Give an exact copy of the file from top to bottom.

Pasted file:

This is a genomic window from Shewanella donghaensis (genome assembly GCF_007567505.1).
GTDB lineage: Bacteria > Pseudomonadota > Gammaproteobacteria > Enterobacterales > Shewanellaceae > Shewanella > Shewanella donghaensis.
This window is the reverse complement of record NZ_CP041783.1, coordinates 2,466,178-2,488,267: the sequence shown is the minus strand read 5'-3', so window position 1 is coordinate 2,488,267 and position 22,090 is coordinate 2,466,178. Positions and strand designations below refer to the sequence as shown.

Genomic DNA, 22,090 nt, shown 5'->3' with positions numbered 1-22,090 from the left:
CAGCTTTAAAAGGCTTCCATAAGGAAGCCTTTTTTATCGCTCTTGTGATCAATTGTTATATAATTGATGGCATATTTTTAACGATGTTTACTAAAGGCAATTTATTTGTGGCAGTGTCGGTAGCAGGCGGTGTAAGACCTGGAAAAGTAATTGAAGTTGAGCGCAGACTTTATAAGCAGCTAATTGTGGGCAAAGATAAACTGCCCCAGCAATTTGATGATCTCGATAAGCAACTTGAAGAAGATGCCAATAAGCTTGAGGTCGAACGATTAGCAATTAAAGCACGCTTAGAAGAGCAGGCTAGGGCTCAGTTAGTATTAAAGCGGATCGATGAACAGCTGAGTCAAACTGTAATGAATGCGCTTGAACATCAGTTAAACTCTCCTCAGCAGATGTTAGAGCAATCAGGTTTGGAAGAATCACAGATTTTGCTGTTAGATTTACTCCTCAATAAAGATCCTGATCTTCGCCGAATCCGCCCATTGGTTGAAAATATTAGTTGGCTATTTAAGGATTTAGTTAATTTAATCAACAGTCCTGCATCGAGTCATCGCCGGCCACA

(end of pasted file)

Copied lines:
This is a genomic window from Shewanella donghaensis (genome assembly GCF_007567505.1).
GTDB lineage: Bacteria > Pseudomonadota > Gammaproteobacteria > Enterobacterales > Shewanellaceae > Shewanella > Shewanella donghaensis.
This window is the reverse complement of record NZ_CP041783.1, coordinates 2,466,178-2,488,267: the sequence shown is the minus strand read 5'-3', so window position 1 is coordinate 2,488,267 and position 22,090 is coordinate 2,466,178. Positions and strand designations below refer to the sequence as shown.

Genomic DNA, 22,090 nt, shown 5'->3' with positions numbered 1-22,090 from the left:
CAGCTTTAAAAGGCTTCCATAAGGAAGCCTTTTTTATCGCTCTTGTGATCAATTGTTATATAATTGATGGCATATTTTTAACGATGTTTACTAAAGGCAATTTATTTGTGGCAGTGTCGGTAGCAGGCGGTGTAAGACCTGGAAAAGTAATTGAAGTTGAGCGCAGACTTTATAAGCAGCTAATTGTGGGCAAAGATAAACTGCCCCAGCAATTTGATGATCTCGATAAGCAACTTGAAGAAGATGCCAATAAGCTTGAGGTCGAACGATTAGCAATTAAAGCACGCTTAGAAGAGCAGGCTAGGGCTCAGTTAGTATTAAAGCGGATCGATGAACAGCTGAGTCAAACTGTAATGAATGCGCTTGAACATCAGTTAAACTCTCCTCAGCAGATGTTAGAGCAATCAGGTTTGGAAGAATCACAGATTTTGCTGTTAGATTTACTCCTCAATAAAGATCCTGATCTTCGCCGAATCCGCCCATTGGTTGAAAATATTAGTTGGCTATTTAAGGATTTAGTTAATTTAATCAACAGTCCTGCATCGAGTCATCGCCGGCCACA